On Mon, Apr 09, 2007 at 12:57:09AM +0900, Hey Y. wrote:
reading the earlier RFCs for HTTP/1.0 or HTTP/0.9 for a simplified
Have you read what I last posted? Or did you just ignore it and gave me
the answer to a already answered question? Yes I have read RFC2616 more
than once and I do understand a lot of it but not all stays on my head
in the few times I read the document. I don’t know but I have read in a
lot of places that for a line terminator you can also use “\n\n” and it
seems to work fine.
Read RFC 2616 section 2.2:
" HTTP/1.1 defines the sequence CR LF as the end-of-line marker for all
protocol elements except the entity-body (see appendix 19.3 for
and appendix 19.3 says:
" The line terminator for message-header fields is the sequence CRLF.
However, we recommend that applications, when parsing such headers,
recognize a single LF as a line terminator and ignore the leading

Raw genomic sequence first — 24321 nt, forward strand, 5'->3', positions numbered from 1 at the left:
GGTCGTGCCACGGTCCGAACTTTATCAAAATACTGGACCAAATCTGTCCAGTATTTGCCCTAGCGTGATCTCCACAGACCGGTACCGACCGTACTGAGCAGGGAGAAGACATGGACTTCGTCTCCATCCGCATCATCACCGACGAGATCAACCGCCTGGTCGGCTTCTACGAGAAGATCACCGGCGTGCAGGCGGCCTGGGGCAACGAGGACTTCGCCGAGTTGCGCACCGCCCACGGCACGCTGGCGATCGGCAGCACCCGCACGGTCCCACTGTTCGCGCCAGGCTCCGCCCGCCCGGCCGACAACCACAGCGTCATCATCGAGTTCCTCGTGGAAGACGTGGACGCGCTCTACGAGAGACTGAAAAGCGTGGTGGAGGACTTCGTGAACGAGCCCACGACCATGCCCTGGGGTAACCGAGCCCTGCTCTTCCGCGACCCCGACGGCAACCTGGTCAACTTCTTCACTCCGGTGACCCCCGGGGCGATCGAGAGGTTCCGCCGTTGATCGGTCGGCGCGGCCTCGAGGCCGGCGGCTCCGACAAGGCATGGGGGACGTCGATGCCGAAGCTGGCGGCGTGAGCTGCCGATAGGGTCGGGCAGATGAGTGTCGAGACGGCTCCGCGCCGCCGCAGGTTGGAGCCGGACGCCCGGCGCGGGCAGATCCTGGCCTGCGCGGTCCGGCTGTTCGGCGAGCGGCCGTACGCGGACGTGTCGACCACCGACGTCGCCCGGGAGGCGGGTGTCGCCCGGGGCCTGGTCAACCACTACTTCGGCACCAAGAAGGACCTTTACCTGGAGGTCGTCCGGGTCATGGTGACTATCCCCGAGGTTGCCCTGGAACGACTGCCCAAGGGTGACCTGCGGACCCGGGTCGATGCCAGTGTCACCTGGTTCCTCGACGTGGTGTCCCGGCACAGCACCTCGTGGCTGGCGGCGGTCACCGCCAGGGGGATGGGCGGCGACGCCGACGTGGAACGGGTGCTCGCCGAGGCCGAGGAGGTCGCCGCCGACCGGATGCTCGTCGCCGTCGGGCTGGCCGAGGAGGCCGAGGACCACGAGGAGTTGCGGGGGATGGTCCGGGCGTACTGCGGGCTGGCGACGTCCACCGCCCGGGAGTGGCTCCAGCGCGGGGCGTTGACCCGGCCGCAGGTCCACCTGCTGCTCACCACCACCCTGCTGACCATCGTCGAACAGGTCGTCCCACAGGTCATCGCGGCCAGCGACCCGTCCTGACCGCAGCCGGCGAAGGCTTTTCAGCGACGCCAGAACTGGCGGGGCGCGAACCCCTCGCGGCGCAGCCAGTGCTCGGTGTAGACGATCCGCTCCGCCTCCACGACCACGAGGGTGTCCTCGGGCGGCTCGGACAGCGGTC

So the upshot is: you’re sending a malformed request, but some servers
Also putting the Host header or adding the full
domain to the code such as “GET www.google.ca/index.html” both specifies
which host we want so I don’t see why change them.
No, “GET www.google.ca/index.html” is a completely malformed request and
will be rejected. In any case this is different to the GET request you
actually sent, quoted at the very top of this posting.
The hostname is never supplied as part of the GET line.
Of course you supplied it to Ruby’s TCPSocket.new method, but at that
the hostname is converted to an IP address before the connection is
The name is not passed to the far end and therefore you must provide a
I’m sorry, but I’m dropping out of this conversation now. Your response
arrogant. If you know nothing about HTTP, then I suggest you don’t go
telling people who know something about HTTP that they are wrong.